During David’s life, the media protected his last name and he was referred to as “David.” So, in 1990, when David Elementary opened honoring his name, the community rallied around the family and took it a step further in commemoration. David’s Dream Run and David Day have been meaningful traditions at the school for 26 years. A community-wide 5k event, organized by the David Elementary PTO, David’s Dream Run raises crucial funds for The David Center and The David Clinic.

Tamara Herod, Committee Chair for David’s Dream Run and David Elementary School parent, says, “This event is mostly about teaching our students the importance of helping others and honoring David’s life. I believe they will carry the compassion and awareness they learn from this event with them throughout their lives.” David’s Dream Run rallied 1,000 participants for this year’s race and raised a record $43,000 going to The David Center and The David Clinic. Walls adorned with the students’ artwork line the clinic halls and demonstrate the David Elementary School commitment to teach their students kindness, compassion and service. “This event has raised funds that advanced our research in SCID. We are very thankful for the community support of the research focused on improving the care of SCID patients,” Dr. Chinen states.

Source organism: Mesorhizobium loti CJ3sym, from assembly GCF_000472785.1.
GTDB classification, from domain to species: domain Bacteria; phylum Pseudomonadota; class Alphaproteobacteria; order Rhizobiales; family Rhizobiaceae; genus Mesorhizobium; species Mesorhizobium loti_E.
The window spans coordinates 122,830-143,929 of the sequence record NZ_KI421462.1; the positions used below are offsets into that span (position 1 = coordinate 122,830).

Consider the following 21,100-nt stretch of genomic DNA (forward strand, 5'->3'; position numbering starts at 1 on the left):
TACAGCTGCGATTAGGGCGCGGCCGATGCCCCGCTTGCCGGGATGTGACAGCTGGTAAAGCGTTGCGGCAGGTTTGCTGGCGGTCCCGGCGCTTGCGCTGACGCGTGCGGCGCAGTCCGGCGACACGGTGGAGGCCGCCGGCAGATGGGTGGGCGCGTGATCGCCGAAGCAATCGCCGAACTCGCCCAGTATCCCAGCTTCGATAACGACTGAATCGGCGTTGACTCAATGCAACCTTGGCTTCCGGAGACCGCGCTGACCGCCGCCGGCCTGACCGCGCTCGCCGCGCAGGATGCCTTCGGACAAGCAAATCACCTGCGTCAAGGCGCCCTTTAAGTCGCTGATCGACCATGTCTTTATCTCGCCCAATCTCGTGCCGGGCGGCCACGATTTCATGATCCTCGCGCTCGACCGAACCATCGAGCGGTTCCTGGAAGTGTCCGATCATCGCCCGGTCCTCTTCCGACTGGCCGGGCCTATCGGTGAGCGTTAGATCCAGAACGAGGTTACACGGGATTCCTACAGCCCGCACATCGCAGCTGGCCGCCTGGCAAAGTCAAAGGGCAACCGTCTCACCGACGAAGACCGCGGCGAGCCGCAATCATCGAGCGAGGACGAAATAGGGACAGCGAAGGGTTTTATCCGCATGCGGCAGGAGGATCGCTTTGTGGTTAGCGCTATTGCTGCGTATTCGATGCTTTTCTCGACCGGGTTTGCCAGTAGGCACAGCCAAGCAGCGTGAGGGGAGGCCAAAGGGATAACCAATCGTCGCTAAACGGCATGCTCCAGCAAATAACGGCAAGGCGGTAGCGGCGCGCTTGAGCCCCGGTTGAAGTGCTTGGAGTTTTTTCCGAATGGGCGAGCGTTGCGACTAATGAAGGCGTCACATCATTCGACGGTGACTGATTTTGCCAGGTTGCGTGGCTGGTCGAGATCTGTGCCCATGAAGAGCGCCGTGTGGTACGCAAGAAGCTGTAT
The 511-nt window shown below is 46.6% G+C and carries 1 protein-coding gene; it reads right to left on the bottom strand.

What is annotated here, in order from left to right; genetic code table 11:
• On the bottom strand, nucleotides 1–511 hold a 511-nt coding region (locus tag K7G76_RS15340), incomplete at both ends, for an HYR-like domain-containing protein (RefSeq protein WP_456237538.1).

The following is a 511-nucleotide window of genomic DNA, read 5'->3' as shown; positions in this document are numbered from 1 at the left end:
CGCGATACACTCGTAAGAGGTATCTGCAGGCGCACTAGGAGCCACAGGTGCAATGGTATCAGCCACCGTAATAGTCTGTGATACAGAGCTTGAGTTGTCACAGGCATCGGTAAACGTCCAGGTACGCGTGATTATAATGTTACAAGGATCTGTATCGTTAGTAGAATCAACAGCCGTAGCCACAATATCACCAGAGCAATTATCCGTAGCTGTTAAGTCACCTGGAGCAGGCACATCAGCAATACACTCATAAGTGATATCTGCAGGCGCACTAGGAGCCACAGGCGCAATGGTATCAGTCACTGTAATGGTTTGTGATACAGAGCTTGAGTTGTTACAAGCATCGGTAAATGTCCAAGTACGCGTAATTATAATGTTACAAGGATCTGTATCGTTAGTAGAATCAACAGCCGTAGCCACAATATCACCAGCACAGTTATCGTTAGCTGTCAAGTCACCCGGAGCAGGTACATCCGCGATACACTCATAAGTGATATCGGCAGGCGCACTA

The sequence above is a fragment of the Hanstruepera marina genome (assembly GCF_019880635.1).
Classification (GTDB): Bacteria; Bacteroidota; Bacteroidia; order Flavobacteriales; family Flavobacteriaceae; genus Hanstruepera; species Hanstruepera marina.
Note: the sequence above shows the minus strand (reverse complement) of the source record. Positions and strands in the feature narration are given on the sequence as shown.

Each year on the day prior to the run, Carol Ann visits the students at David Elementary. The day has lovingly been named David Day, when Carol Ann speaks about David’s life as well as how the fundraising event helps others. “They ask so many questions from his favorite color to many other things. I always want to end on a positive note. I don’t want the children to be sad about David. I think the children will carry the spirit of David throughout their lives,” Carol Ann says.

Residents in The Woodlands continue to be touched by David’s memory in various ways – whether they are driving down David Memorial Drive in his hometown of Shenandoah, having a child attend David Elementary School, participating in David’s Dream Run or visiting Texas Children’s Hospital The Woodlands where The David Clinic resides. “I’m overwhelmed by the community’s continued embrace and support of David’s memory,” Carol Ann says, “He would be pleased to know his sacrifices were not forgotten. His gallant life and death have meant something to the world.”

Article by: Mindy Jones